400 March And Rally To Tax Amazon As Momentum Grows Against Any State Ban On Taxing Big Business

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Above Photo: From Taxamazon.net


On Sunday March 1, 400 community members marched from the Cal Anderson Park fountain to the Amazon corporate campus as part of Seattle’s Tax Amazon movement. Against the backdrop of the Amazon Spheres, speakers talked about why there is such powerful momentum to tax Amazon and Seattle’s biggest corporations to fund social housing and Green New Deal programs.

“Working people are getting organized, fighting back, and going on strike in a way they haven’t in decades,” explained Socialist Alternative Councilmember Kshama Sawant. “Young people are moving into struggle against the looming climate catastrophe as capitalism continues to completely fail to address this existential threat. There is strong and growing public support for taxing the wealthy and for taxing big business. Over a thousand working people have joined the Tax Amazon movement for our launch rally and our grassroots action conferences, which have been an incredible example of democratic organization of social movements.”

As socialist candidate for Washington’s 10th Congressional District Joshua Collins, who is running to be the youngest member of Congress, explained, “Billionaires are going to keep grabbing more and more power while our health care and housing costs keep going up. We need to tax the rich.”

“As residents and postdocs, often we need to live close to the university and our labs,” explained Natalia Mesa, a member of UAW 4121, which represents over 6,000 academic employees. “That means that we sometimes pay 50%-70% of our incomes in order to live and work in Seattle. While Jeff Bezos keeps getting richer and richer and getting more and more tax breaks, we are unable to live and work in Seattle. A victory for taxing Amazon means winning hundreds of millions for working people in affordable housing. I can promise you that union workers are in this fight.”

Harris, a member of Democratic Socialists America and an Amazon warehouse worker, explained how their warehouse has increased its rate from 180 to 400 units per hour in recent years. “Surely the productivity of our warehouse went up, and surely Jeff Bezos’ profits went up, but did our wages go up? Absolutely not.”

Matt Smith, a cargo delivery driver at Amazon, added, “I can promise you that Amazon and tech industry workers are going to be in this fight every step of the way.”

The hundreds of Tax Amazon protestors chanted, “Which side are you on, working folks or Amazon” and, “From Seattle to Spokane, no preemption, no state ban!”


“We hope our message from this march today, and our message these last weeks has been crystal clear,” said Councilmember Kshama Sawant. “If a state ban, if preemption, is added to these bills in the legislature, we will be on our way to Olympia. This time there will be a lot more of us. This time with mass peaceful civil disobedience. If politicians in Olympia pass preemption, we will make sure there is a political price to pay for selling out the working class.”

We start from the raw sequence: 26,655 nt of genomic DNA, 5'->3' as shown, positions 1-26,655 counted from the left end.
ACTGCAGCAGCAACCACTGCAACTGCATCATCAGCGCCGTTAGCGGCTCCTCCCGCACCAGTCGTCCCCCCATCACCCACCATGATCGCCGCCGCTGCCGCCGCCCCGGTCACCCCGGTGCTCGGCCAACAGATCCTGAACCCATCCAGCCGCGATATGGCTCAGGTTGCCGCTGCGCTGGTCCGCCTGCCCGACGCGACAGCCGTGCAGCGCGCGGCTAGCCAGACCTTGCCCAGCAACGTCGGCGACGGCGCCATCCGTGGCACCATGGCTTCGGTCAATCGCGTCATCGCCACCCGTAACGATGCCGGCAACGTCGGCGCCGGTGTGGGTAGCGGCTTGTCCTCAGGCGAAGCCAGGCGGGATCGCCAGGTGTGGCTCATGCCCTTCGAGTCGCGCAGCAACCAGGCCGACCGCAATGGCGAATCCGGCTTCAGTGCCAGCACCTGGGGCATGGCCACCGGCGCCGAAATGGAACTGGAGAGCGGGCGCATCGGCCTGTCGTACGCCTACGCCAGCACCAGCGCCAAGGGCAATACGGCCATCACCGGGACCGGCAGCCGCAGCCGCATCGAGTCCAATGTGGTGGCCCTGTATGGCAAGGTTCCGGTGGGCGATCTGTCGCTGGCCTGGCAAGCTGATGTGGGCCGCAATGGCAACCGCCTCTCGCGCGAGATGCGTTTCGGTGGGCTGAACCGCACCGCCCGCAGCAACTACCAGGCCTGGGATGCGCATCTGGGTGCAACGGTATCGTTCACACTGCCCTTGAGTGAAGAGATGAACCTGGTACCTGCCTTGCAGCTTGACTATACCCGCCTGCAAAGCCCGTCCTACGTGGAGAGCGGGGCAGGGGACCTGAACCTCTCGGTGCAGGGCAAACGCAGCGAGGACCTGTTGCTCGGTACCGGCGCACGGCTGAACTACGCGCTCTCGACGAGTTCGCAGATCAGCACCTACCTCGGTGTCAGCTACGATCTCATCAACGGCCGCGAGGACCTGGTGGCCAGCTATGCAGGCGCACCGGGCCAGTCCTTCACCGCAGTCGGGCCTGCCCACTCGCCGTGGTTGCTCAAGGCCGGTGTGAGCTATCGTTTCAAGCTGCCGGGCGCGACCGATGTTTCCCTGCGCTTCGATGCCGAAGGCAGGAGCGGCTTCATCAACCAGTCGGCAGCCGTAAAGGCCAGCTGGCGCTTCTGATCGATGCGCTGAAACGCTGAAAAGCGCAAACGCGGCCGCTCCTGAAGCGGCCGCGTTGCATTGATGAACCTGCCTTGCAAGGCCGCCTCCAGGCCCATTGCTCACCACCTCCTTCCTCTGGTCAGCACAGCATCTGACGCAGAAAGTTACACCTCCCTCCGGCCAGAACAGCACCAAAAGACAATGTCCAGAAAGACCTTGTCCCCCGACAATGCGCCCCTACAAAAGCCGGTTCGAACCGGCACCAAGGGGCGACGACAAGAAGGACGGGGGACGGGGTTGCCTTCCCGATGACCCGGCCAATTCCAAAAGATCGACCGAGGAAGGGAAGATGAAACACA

This weekend, in response to our movement, two key state senators joined the growing number of legislators in declaring their outright opposition to any state ban on taxing big business. Seattle-area State Senators Rebecca Saldaña and Bob Hasegawa joined Representative Frank Chopp and State Senator Joe Nguyen in publicly opposing preemption. This Saturday, at the 37th Legislative District Town Hall, Senator Rebecca Saldaña said, “I am willing to say that I will not support any preemption.”

Senator Rebecca Saldana and Amazon worker Matt Smith.jpg

State Senator Rebecca Saldaña and Amazon worker Matt Smith

Senator Bob Hasegawa issued a statement against preemption, saying: “The fundamental problem is that the state continues to not address the need for comprehensive progressive tax reform. Wealthy corporations and individuals, especially the extremely wealthy, continue to not pay their fair share to address the many social problems that are the direct result of the growing income inequality they benefit from. Cities are left holding the bag trying to find creative ways to address these problems within the constraints imposed on them due to state law. I don’t think the state should further constrain cities by preempting their ability to look for creative solutions while at the same time refusing to look for creative solutions itself to bring tax fairness.”

In addition, Jessi Murray, who recently declared her candidacy for the 43rd District House seat currently occupied by Rep. Chopp, joined the rally and announced her opposition to any ban on taxing big business and her support for the Tax Amazon campaign.

Three weeks ago, Councilmember Sawant, and Sen. Nguyen, joined by Seattle City Councilmember Tammy Morales, King County Councilmember Girmay Zahilay, and SeaTac City Councilmember Takele Gobena, declared their steadfast opposition to a state ban on big business taxation in an op-ed in The Stranger titled, “A New Proposal Will Turn King County into a Tax Haven for Big Business. We Must Stop That From Happening.